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The Catherine Howard Conspiracy

The Weeping Lady Conspiracy by Alexandra Walsh

Perdita and Piper Rivers are now settled into their new life at Marquess House, but a violent storm threatens to uncover more secrets. In this short story, following on from the previous three books, what new mysteries are about to be revealed?

I really enjoyed reading the Marquess House trilogy and so, while I was pre-ordering Alexandra Walsh’s next book, The Wind Chime, I was thrilled to see that there was also a short story about Perdita and Piper that I hadn’t yet read. This does contain some spoilers, so if this sounds like your sort of book, it would definitely be worthwhile reading the others first.

Told in two time frames, we learn of a convent in 1486 where the bones of a suspected saint have been discovered. Before a sacred shrine can be erected, Mother Superior, Sister Non, knows she has to intervene to prevent her secret from being revealed. Just who do the bones belong to? This story is taken up in the present day by the Rivers sisters, as they aim to uncover the truth behind a centuries-old ghost story.

The Weeping Lady Conspiracy moves on at a good pace and is a perfect read for anyone who enjoys dual time frame novels. I am also pleased to see that the trilogy has now become a saga and I am eagerly awaiting the, as yet, unnamed fourth book in the series.

Take a look at my reviews of the rest of the series:

The Catherine Howard Conspiracy

The Elizabeth Tudor Conspiracy

The Arbella Stuart Conspiracy

The Arbella Stuart Conspiracy by Alexandra Walsh

The year is 1603 and the reign of the Tudors has come to an end. The Scottish king James, now James I of England, has taken the throne, much to the anger of those who believe that there is another rightful monarch residing in the country. Back in the present day, Dr Perdita Rivers and her sister Piper are still taken aback at the changes that have happened in the past year, but know that even more is ahead. If they can find the one thing that has been eluding them, could they have the evidence that could alter the course of British history forever? With old enemies set to resurface, how much more blood will be shed to prevent secrets from emerging?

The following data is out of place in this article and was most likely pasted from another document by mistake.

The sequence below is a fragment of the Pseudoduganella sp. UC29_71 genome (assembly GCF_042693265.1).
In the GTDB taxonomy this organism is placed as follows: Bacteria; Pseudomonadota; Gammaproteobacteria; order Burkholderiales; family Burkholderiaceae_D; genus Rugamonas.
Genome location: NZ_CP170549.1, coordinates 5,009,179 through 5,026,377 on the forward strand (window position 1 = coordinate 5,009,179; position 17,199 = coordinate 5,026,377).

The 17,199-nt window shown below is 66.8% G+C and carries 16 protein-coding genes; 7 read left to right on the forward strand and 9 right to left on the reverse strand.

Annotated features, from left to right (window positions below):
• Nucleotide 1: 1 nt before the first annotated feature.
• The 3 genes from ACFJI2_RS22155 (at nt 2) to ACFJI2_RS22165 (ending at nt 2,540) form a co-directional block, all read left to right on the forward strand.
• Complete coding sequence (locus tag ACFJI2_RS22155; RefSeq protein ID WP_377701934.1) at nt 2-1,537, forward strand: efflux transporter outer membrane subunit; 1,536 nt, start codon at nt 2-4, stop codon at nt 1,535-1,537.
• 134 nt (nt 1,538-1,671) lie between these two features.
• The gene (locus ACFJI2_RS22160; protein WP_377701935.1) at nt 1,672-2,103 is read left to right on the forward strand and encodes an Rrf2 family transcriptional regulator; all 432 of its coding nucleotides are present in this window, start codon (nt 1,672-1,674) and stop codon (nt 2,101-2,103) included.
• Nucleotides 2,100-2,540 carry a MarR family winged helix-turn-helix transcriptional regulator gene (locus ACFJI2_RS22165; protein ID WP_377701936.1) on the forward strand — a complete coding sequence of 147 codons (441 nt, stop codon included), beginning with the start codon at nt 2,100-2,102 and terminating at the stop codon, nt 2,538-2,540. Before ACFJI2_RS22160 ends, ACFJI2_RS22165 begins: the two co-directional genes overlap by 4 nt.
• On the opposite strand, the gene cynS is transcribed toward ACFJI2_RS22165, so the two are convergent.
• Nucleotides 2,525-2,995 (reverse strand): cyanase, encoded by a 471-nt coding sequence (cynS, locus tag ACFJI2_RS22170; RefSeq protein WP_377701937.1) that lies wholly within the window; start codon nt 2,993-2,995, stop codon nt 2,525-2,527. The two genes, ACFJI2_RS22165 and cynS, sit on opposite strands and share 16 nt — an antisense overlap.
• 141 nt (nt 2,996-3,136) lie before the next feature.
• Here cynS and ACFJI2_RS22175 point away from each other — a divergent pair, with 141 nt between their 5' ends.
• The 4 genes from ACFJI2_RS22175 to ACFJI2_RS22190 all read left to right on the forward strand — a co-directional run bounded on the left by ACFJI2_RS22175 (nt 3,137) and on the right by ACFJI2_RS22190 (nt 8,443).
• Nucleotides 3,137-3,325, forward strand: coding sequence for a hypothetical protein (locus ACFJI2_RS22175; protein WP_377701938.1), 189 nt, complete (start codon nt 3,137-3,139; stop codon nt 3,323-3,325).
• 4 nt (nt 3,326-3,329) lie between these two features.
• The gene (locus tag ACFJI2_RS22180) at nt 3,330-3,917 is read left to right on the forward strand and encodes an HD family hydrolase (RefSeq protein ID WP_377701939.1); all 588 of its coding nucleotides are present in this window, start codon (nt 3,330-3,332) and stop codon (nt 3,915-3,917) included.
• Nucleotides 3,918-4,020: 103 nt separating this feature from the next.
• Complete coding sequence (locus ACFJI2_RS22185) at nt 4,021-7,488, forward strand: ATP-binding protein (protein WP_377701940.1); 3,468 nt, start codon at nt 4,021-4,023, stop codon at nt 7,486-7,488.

The Arbella Stuart Conspiracy is the final book of the Marquess House trilogy and I would advise that you read the previous two (The Catherine Howard Conspiracy and The Elizabeth Tudor Conspiracy) before starting this one in order to develop a full understanding of the plot. Briefly, and without spoilers, in the previous books we discover that the sisters have inherited their family home, Marquess House, an impressive building containing a wealth of history. They soon discover that the house is hiding numerous secrets that could potentially change everything we thought we knew about Tudor history, and that there are people who would happily kill to keep us all in the dark. 

As someone interested in this era of British history, I’ve loved the journey that Alexandra Walsh has taken me on, merging fact with fiction to the point where it is impossible to see the joins! I enjoy books that challenge my thinking and, as I read this, I found myself researching characters and aspects of the plot in order to get a better understanding of this turbulent time in Britain’s past. By referencing real events such as the Main and Gunpowder Plots, there is an air of authenticity about the book, and the amount of research undertaken by the author is apparent. I admit to not knowing a great deal about Arbella Stuart, but after reading this, I will definitely be finding out more about her.

In the present day part of the story, there are plenty of loose ends left from previous books that I hoped would be tied up by the end and I was pleased to see that they were. I must say that I am very envious of Perdita’s life: living in such a historic building with access to all of that research material sounds like my idea of heaven! 

While I have thoroughly enjoyed the Marquess House trilogy, I am sad that it has come to an end. I hope that Alexandra Walsh has a similar idea in the pipeline as I’d love to read her take on another aspect of history – I’m sure there is plenty of scope for a few more conspiracy theories!